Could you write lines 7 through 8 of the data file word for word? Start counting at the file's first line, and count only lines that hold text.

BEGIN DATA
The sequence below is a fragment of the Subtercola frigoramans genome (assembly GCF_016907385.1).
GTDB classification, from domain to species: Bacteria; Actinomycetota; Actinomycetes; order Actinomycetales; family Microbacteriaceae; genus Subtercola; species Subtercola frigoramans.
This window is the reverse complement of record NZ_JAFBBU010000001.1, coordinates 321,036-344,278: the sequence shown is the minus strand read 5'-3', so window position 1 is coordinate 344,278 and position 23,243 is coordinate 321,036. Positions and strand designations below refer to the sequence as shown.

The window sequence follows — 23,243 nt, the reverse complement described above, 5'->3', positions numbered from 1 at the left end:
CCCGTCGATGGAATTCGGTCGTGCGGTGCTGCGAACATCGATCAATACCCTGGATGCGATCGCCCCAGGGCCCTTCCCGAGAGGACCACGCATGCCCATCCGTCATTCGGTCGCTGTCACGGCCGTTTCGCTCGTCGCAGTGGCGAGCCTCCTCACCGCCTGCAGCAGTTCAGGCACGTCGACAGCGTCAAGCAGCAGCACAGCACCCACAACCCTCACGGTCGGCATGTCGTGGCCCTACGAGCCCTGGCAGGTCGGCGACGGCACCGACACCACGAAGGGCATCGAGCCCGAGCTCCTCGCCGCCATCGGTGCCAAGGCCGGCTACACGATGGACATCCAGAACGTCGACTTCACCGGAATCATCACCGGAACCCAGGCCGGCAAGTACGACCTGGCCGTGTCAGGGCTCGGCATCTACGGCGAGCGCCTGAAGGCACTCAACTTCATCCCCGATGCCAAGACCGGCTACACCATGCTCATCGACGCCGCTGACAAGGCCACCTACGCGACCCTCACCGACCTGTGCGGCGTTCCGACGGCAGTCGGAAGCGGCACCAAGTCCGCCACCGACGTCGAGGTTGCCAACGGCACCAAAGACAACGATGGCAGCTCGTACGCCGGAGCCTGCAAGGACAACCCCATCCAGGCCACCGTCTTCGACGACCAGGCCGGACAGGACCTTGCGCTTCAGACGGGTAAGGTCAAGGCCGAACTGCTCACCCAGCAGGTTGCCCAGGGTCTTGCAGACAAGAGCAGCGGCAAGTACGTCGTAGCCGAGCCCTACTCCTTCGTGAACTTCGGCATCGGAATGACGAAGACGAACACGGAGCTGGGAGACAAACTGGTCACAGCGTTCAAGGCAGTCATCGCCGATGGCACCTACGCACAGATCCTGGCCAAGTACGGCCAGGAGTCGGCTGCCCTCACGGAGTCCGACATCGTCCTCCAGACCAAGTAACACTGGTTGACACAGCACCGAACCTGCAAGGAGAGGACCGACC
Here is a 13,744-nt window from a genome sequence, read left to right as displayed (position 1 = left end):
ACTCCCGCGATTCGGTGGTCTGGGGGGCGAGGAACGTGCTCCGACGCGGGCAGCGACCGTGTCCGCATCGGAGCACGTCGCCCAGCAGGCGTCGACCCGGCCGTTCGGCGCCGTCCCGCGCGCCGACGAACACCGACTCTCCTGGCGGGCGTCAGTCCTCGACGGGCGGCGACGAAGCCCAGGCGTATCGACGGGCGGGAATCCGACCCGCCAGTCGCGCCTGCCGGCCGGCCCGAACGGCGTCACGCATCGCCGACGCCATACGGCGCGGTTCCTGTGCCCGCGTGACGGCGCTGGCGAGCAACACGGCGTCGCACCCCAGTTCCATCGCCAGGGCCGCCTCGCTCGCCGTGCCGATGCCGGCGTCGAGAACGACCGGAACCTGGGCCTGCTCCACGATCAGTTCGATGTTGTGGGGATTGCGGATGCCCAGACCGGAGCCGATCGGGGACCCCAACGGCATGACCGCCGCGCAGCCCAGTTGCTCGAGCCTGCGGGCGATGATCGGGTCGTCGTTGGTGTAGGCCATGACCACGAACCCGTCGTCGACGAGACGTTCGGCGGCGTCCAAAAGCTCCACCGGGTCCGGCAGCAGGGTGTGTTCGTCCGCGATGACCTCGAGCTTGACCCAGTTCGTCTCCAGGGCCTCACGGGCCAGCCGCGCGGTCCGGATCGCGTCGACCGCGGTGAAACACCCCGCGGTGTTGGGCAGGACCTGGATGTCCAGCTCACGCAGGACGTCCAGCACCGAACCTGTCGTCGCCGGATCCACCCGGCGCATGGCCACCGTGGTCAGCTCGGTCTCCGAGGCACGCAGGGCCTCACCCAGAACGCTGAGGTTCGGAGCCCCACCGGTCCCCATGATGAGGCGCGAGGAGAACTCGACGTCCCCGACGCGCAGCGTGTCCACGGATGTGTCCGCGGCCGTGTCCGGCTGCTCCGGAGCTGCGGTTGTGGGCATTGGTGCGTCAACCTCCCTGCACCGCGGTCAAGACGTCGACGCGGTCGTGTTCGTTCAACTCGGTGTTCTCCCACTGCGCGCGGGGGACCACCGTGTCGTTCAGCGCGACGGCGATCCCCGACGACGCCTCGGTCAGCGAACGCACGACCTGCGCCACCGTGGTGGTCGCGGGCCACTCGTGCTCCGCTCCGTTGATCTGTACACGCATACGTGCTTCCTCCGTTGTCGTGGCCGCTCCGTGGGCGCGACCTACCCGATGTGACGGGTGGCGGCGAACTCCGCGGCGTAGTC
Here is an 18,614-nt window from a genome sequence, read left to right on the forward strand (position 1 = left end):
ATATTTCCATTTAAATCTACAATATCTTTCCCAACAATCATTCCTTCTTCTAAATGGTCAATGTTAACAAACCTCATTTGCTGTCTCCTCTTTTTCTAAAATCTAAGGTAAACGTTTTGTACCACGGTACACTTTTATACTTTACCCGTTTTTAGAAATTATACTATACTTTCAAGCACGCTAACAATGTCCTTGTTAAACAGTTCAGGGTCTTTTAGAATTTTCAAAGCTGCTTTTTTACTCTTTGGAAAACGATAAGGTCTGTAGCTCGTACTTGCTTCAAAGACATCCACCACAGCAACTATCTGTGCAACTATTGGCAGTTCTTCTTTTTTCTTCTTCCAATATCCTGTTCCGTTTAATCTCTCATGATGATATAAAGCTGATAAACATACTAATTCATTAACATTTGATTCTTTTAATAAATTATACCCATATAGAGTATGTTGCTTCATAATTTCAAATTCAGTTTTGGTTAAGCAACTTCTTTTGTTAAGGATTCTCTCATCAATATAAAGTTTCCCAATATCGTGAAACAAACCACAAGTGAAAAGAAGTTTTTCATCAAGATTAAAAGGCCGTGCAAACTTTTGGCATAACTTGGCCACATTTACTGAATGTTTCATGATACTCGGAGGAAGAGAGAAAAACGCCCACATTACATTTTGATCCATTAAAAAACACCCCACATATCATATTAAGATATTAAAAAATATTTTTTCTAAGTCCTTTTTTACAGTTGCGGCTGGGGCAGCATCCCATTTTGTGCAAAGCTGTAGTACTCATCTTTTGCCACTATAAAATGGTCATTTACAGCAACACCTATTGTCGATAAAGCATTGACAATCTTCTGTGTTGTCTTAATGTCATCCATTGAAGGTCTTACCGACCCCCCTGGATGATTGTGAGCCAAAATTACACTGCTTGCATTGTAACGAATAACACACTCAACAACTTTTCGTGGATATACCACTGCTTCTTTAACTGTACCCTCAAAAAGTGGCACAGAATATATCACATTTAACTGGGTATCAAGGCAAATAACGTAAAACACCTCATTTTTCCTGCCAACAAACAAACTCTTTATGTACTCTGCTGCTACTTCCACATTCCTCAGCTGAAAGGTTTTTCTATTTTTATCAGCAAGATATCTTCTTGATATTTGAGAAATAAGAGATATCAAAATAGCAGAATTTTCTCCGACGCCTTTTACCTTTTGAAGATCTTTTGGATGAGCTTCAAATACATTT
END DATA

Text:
ACTCCCGCGATTCGGTGGTCTGGGGGGCGAGGAACGTGCTCCGACGCGGGCAGCGACCGTGTCCGCATCGGAGCACGTCGCCCAGCAGGCGTCGACCCGGCCGTTCGGCGCCGTCCCGCGCGCCGACGAACACCGACTCTCCTGGCGGGCGTCAGTCCTCGACGGGCGGCGACGAAGCCCAGGCGTATCGACGGGCGGGAATCCGACCCGCCAGTCGCGCCTGCCGGCCGGCCCGAACGGCGTCACGCATCGCCGACGCCATACGGCGCGGTTCCTGTGCCCGCGTGACGGCGCTGGCGAGCAACACGGCGTCGCACCCCAGTTCCATCGCCAGGGCCGCCTCGCTCGCCGTGCCGATGCCGGCGTCGAGAACGACCGGAACCTGGGCCTGCTCCACGATCAGTTCGATGTTGTGGGGATTGCGGATGCCCAGACCGGAGCCGATCGGGGACCCCAACGGCATGACCGCCGCGCAGCCCAGTTGCTCGAGCCTGCGGGCGATGATCGGGTCGTCGTTGGTGTAGGCCATGACCACGAACCCGTCGTCGACGAGACGTTCGGCGGCGTCCAAAAGCTCCACCGGGTCCGGCAGCAGGGTGTGTTCGTCCGCGATGACCTCGAGCTTGACCCAGTTCGTCTCCAGGGCCTCACGGGCCAGCCGCGCGGTCCGGATCGCGTCGACCGCGGTGAAACACCCCGCGGTGTTGGGCAGGACCTGGATGTCCAGCTCACGCAGGACGTCCAGCACCGAACCTGTCGTCGCCGGATCCACCCGGCGCATGGCCACCGTGGTCAGCTCGGTCTCCGAGGCACGCAGGGCCTCACCCAGAACGCTGAGGTTCGGAGCCCCACCGGTCCCCATGATGAGGCGCGAGGAGAACTCGACGTCCCCGACGCGCAGCGTGTCCACGGATGTGTCCGCGGCCGTGTCCGGCTGCTCCGGAGCTGCGGTTGTGGGCATTGGTGCGTCAACCTCCCTGCACCGCGGTCAAGACGTCGACGCGGTCGTGTTCGTTCAACTCGGTGTTCTCCCACTGCGCGCGGGGGACCACCGTGTCGTTCAGCGCGACGGCGATCCCCGACGACGCCTCGGTCAGCGAACGCACGACCTGCGCCACCGTGGTGGTCGCGGGCCACTCGTGCTCCGCTCCGTTGATCTGTACACGCATACGTGCTTCCTCCGTTGTCGTGGCCGCTCCGTGGGCGCGACCTACCCGATGTGACGGGTGGCGGCGAACTCCGCGGCGTAGTC
Here is an 18,614-nt window from a genome sequence, read left to right on the forward strand (position 1 = left end):